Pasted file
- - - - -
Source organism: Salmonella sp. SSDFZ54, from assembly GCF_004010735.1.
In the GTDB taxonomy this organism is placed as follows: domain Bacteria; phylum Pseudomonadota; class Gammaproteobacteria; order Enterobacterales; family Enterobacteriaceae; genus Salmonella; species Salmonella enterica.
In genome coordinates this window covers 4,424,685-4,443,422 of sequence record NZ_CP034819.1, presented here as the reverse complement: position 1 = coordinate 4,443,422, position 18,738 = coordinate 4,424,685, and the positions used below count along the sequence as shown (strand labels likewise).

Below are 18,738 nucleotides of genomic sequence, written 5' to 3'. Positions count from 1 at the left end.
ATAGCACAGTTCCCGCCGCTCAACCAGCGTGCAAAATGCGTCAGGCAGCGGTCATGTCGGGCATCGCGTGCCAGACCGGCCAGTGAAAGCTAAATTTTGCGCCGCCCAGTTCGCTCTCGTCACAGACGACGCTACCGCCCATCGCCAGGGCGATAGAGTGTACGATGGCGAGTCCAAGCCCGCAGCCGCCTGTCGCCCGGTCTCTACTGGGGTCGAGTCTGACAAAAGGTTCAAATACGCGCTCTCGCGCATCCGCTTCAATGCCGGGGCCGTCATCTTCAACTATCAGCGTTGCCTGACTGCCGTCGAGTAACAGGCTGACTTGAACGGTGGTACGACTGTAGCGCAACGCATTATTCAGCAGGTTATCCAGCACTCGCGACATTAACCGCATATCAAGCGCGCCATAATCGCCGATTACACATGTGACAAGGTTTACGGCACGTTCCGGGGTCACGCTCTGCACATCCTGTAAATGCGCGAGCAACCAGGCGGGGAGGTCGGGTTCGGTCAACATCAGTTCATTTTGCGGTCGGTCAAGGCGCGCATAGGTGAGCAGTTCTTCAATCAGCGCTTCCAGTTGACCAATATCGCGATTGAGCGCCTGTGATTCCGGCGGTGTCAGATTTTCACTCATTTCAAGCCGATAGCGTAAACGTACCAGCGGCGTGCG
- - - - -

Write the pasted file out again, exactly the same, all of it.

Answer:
Source organism: Salmonella sp. SSDFZ54, from assembly GCF_004010735.1.
In the GTDB taxonomy this organism is placed as follows: domain Bacteria; phylum Pseudomonadota; class Gammaproteobacteria; order Enterobacterales; family Enterobacteriaceae; genus Salmonella; species Salmonella enterica.
In genome coordinates this window covers 4,424,685-4,443,422 of sequence record NZ_CP034819.1, presented here as the reverse complement: position 1 = coordinate 4,443,422, position 18,738 = coordinate 4,424,685, and the positions used below count along the sequence as shown (strand labels likewise).

Below are 18,738 nucleotides of genomic sequence, written 5' to 3'. Positions count from 1 at the left end.
ATAGCACAGTTCCCGCCGCTCAACCAGCGTGCAAAATGCGTCAGGCAGCGGTCATGTCGGGCATCGCGTGCCAGACCGGCCAGTGAAAGCTAAATTTTGCGCCGCCCAGTTCGCTCTCGTCACAGACGACGCTACCGCCCATCGCCAGGGCGATAGAGTGTACGATGGCGAGTCCAAGCCCGCAGCCGCCTGTCGCCCGGTCTCTACTGGGGTCGAGTCTGACAAAAGGTTCAAATACGCGCTCTCGCGCATCCGCTTCAATGCCGGGGCCGTCATCTTCAACTATCAGCGTTGCCTGACTGCCGTCGAGTAACAGGCTGACTTGAACGGTGGTACGACTGTAGCGCAACGCATTATTCAGCAGGTTATCCAGCACTCGCGACATTAACCGCATATCAAGCGCGCCATAATCGCCGATTACACATGTGACAAGGTTTACGGCACGTTCCGGGGTCACGCTCTGCACATCCTGTAAATGCGCGAGCAACCAGGCGGGGAGGTCGGGTTCGGTCAACATCAGTTCATTTTGCGGTCGGTCAAGGCGCGCATAGGTGAGCAGTTCTTCAATCAGCGCTTCCAGTTGACCAATATCGCGATTGAGCGCCTGTGATTCCGGCGGTGTCAGATTTTCACTCATTTCAAGCCGATAGCGTAAACGTACCAGCGGCGTGCG